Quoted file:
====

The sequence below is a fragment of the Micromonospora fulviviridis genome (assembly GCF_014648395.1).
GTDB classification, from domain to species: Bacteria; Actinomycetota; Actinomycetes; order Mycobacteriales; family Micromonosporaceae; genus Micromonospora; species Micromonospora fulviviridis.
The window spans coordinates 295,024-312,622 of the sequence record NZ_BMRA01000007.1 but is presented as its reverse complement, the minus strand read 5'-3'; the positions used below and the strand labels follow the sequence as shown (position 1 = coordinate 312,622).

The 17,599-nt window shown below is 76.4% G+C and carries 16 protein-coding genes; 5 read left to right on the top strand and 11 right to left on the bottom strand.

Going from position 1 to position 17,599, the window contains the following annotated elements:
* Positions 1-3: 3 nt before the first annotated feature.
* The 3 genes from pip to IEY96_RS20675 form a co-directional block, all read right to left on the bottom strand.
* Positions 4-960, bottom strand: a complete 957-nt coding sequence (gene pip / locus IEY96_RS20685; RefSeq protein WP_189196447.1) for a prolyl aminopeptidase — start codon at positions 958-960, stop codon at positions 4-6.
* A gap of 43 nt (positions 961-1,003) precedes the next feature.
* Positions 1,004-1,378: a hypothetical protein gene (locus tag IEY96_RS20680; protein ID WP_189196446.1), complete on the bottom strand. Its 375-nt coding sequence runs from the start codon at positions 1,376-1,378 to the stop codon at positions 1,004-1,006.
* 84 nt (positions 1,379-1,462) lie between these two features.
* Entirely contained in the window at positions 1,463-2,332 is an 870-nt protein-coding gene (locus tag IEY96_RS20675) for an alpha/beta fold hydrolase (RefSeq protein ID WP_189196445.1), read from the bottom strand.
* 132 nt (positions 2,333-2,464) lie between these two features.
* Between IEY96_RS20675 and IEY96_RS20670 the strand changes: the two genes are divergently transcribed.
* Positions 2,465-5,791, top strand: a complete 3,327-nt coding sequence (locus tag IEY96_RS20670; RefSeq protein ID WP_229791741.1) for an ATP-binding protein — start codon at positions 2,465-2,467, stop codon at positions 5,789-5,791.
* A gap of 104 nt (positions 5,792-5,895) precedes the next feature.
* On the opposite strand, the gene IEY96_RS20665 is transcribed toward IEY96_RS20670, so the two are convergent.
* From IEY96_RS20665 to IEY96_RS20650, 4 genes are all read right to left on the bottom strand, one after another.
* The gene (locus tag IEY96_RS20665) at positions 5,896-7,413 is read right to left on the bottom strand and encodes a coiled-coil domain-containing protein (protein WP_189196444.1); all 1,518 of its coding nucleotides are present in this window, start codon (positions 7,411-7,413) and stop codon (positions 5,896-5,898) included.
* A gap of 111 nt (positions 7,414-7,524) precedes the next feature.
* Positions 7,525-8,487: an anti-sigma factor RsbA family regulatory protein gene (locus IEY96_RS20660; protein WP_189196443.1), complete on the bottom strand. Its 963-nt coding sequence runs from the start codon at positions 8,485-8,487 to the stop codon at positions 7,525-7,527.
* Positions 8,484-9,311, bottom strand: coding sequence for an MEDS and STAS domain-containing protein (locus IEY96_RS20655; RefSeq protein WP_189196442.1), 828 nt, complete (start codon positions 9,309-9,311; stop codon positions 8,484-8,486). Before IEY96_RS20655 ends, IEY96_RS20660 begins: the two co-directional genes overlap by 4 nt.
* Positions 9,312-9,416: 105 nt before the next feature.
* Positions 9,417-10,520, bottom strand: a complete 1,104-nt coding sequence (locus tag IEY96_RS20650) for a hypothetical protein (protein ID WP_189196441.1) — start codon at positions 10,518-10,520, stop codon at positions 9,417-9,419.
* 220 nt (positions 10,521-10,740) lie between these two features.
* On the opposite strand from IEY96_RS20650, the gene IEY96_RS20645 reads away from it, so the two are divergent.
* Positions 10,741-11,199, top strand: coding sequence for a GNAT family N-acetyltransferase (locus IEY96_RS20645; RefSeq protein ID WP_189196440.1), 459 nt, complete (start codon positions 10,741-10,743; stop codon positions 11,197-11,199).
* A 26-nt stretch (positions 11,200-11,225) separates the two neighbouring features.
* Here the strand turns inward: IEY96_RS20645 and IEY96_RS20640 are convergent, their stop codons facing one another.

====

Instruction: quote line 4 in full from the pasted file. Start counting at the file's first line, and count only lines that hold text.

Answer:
The 17,599-nt window shown below is 76.4% G+C and carries 16 protein-coding genes; 5 read left to right on the top strand and 11 right to left on the bottom strand.